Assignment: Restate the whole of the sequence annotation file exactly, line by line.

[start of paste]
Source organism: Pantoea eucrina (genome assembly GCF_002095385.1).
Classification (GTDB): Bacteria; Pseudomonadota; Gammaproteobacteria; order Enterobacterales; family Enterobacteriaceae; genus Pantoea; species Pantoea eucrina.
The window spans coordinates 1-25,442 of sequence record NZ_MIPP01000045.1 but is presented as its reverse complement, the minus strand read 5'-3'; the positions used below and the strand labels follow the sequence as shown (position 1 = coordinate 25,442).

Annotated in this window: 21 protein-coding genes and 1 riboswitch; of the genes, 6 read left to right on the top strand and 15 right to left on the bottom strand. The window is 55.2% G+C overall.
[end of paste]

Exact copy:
Source organism: Pantoea eucrina (genome assembly GCF_002095385.1).
Classification (GTDB): Bacteria; Pseudomonadota; Gammaproteobacteria; order Enterobacterales; family Enterobacteriaceae; genus Pantoea; species Pantoea eucrina.
The window spans coordinates 1-25,442 of sequence record NZ_MIPP01000045.1 but is presented as its reverse complement, the minus strand read 5'-3'; the positions used below and the strand labels follow the sequence as shown (position 1 = coordinate 25,442).

Annotated in this window: 21 protein-coding genes and 1 riboswitch; of the genes, 6 read left to right on the top strand and 15 right to left on the bottom strand. The window is 55.2% G+C overall.